18. I am not embarrassed at all about it... In fact I have told a lot of people. Everyone at work knows... and all of my good friends know. I am very excited about getting it in October.

      I also learned by telling my boss that her daughter had it done... and she was telling me all about it.

      I dont feel like everyone should be as open about it as I am, but there is nothing to be ashamed about.

      Admitting you have a problem and seeking help for said problem is the first step to any journey!

    19. I was no more embarrassed about getting a lapbad as I was walking into our WW meeting for the millionth time.

      I chose not to tell people as I ran a business in a very small town. I was putting enough pressure on myself to lose the weight that I didn't need the small town gossip going on.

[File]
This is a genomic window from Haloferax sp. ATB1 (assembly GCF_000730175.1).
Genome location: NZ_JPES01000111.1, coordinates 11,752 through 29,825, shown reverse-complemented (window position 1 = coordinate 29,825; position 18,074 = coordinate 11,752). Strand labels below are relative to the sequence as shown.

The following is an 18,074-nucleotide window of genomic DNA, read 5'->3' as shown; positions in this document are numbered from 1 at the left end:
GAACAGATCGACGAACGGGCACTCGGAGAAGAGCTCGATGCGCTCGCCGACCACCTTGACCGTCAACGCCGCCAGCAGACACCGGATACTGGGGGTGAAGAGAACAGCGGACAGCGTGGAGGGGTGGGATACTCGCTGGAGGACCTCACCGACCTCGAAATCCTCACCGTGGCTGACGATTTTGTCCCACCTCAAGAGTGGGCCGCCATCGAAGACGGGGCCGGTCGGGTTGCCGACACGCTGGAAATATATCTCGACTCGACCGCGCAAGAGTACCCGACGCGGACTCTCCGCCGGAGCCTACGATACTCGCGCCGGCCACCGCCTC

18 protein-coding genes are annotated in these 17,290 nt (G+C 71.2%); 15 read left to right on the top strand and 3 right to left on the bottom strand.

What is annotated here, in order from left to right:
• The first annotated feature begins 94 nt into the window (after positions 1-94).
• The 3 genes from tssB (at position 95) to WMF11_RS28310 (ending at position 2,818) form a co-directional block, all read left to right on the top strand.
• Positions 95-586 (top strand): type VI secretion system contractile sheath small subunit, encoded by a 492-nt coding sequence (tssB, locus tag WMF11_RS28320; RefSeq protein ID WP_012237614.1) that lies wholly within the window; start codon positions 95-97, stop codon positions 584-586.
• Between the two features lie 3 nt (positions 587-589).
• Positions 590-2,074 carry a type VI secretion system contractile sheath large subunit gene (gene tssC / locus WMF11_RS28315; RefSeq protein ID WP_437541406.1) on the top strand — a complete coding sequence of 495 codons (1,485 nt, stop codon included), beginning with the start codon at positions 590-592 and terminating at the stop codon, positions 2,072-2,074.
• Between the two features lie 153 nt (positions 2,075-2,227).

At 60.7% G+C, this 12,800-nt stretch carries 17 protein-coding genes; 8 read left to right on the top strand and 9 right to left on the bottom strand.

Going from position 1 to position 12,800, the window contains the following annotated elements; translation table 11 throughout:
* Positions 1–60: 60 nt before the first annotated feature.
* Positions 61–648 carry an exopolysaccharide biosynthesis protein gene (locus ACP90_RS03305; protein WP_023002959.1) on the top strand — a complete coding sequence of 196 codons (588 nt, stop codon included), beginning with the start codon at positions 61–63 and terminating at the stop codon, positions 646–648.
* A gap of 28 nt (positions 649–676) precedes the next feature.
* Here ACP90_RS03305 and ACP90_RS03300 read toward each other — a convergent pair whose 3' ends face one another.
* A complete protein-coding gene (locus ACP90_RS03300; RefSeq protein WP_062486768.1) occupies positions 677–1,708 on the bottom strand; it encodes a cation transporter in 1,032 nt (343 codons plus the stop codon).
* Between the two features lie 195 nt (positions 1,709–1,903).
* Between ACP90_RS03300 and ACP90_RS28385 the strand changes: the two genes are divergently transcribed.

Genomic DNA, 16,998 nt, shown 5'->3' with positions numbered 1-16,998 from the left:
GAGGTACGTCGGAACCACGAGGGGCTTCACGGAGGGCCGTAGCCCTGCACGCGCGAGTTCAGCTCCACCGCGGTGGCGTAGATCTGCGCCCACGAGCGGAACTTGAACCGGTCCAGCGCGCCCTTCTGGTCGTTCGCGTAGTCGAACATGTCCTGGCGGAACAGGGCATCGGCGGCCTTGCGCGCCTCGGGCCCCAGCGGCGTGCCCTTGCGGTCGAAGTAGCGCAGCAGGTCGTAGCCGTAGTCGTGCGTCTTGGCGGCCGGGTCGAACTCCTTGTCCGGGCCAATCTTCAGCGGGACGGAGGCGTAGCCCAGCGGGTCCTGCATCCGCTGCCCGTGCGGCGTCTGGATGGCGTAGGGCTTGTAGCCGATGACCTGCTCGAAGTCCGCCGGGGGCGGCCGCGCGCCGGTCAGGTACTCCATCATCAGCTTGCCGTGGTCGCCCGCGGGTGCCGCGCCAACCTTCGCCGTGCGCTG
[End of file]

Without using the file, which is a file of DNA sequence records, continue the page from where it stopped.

I did choose the share my lapband with a couple of close friends. One of which also went on to have the procedure done and was also able to overcome her fertility issues.

      Cookie - you need to do what is best for you. Just because you get the band you will not just lose weight because of it. You still need to make a lifestyle change. The only difference for me with the band Vs without is that I no longer obsess about food.

      I've decided to make this a post over on my blog so I can stand on my soapbox! GREAT POST LBG!